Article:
The Financial Times reports that the Permanent Court of Arbitration in The Hague, after nine years of deliberation, made a record damages award of $50 billion to Yukos shareholders, finding that
Through inflated tax claims, the ruling said, senior officials set out to destroy Russiaâ€™s then biggest oil company, transfer its assets to a state-controlled competitor â€“ Rosneft â€“ and put Mr Khodorkovsky in jail. …
Collecting may not be easy.
Though Russia cannot appeal against the award, Moscow said it would pursue all legal avenues for trying to get it â€œset asideâ€. It can try to argue in a Dutch national court that â€“ contrary to the tribunalâ€™s findings â€“ it was not bound by the Energy Charter Treaty, the agreement regulating cross-border energy business which Russia signed but never ratified, and withdrew from in 2009.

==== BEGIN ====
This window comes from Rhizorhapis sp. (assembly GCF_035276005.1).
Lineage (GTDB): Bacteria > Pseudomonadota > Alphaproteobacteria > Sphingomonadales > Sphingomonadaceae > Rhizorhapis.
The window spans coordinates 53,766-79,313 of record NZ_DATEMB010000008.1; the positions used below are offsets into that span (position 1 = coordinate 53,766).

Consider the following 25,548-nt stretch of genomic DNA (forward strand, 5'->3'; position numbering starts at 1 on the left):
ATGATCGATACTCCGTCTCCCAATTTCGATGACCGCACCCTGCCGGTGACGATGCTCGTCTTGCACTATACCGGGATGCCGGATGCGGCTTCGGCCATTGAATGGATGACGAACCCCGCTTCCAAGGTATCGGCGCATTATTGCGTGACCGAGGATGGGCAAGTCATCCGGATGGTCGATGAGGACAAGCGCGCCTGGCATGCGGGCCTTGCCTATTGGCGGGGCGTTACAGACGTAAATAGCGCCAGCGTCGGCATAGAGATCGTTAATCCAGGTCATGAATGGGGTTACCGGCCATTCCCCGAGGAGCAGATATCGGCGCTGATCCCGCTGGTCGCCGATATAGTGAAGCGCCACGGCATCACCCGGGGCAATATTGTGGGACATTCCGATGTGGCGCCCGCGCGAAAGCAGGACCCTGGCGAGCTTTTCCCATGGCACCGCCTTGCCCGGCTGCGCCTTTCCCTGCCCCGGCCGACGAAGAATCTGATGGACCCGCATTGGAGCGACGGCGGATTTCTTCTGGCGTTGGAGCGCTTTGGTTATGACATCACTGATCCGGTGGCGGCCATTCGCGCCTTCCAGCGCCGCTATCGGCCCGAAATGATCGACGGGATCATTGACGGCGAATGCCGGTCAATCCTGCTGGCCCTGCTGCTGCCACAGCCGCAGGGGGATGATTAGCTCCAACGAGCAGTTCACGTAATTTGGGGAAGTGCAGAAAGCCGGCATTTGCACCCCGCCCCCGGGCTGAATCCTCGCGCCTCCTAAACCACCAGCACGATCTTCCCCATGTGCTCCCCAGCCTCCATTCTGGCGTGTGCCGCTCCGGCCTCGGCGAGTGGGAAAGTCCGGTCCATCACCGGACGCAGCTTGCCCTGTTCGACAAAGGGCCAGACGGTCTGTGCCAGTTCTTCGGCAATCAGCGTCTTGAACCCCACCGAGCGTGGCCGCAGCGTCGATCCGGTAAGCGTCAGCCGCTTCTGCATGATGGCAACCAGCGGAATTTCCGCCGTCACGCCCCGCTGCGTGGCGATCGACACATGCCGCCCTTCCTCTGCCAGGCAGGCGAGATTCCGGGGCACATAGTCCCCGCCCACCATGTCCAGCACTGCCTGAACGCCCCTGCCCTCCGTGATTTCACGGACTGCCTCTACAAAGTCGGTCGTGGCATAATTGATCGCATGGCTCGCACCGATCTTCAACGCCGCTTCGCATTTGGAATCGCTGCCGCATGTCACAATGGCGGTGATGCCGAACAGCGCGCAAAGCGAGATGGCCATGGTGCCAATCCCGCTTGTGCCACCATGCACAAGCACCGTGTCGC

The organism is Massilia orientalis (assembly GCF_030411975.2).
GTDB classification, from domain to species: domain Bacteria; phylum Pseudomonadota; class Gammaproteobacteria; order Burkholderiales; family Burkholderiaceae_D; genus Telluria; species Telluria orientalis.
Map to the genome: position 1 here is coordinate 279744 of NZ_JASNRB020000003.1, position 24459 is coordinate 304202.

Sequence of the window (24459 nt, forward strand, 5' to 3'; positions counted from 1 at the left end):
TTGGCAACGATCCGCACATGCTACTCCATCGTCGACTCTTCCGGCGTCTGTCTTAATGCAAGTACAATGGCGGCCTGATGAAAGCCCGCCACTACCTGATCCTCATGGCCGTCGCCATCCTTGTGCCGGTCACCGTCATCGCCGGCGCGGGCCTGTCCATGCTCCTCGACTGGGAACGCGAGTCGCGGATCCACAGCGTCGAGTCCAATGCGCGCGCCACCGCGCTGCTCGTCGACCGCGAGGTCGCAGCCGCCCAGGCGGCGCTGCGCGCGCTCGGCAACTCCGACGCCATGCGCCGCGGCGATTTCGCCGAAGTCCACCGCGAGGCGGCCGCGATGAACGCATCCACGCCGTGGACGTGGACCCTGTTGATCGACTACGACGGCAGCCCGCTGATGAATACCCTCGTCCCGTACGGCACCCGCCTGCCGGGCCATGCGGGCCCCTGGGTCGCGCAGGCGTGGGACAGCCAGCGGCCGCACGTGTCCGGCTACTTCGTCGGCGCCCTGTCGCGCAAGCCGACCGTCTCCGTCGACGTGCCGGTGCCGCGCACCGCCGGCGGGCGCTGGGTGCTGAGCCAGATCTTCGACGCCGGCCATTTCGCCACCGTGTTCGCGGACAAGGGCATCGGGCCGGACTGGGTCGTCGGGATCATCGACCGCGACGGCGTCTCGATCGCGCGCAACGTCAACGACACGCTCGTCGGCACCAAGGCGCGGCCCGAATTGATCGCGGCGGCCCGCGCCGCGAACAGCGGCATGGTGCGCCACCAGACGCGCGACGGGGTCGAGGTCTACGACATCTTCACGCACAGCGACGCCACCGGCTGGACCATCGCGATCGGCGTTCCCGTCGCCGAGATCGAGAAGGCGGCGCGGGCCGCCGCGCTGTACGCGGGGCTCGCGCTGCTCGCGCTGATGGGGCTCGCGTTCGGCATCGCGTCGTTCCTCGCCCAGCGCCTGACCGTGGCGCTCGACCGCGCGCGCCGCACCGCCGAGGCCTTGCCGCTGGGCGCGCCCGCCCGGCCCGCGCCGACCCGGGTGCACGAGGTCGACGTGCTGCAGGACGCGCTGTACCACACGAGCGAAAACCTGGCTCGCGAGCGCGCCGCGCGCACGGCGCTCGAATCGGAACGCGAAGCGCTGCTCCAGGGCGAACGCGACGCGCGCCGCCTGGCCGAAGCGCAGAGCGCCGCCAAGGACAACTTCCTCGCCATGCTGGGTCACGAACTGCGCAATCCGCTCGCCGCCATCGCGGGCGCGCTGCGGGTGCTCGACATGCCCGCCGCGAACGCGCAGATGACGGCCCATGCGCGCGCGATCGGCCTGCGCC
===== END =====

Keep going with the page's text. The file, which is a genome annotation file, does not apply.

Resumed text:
Even if the ruling stands, shareholders face a tortuous battle trying to enforce it. If Moscow refuses to pay, they must pursue Russian sovereign commercial assets in the 150 countries that are party to the so-called 1958 New York Convention on enforcing arbitration awards.
But the real kicker in the story is this:
One person close to Mr Putin said the Yukos ruling was insignificant in light of the bigger geopolitical stand-off over Ukraine. â€œThere is a war coming in Europe,â€ he said. â€œDo you really think this matters?â€
Hat tip to Vanderleun.
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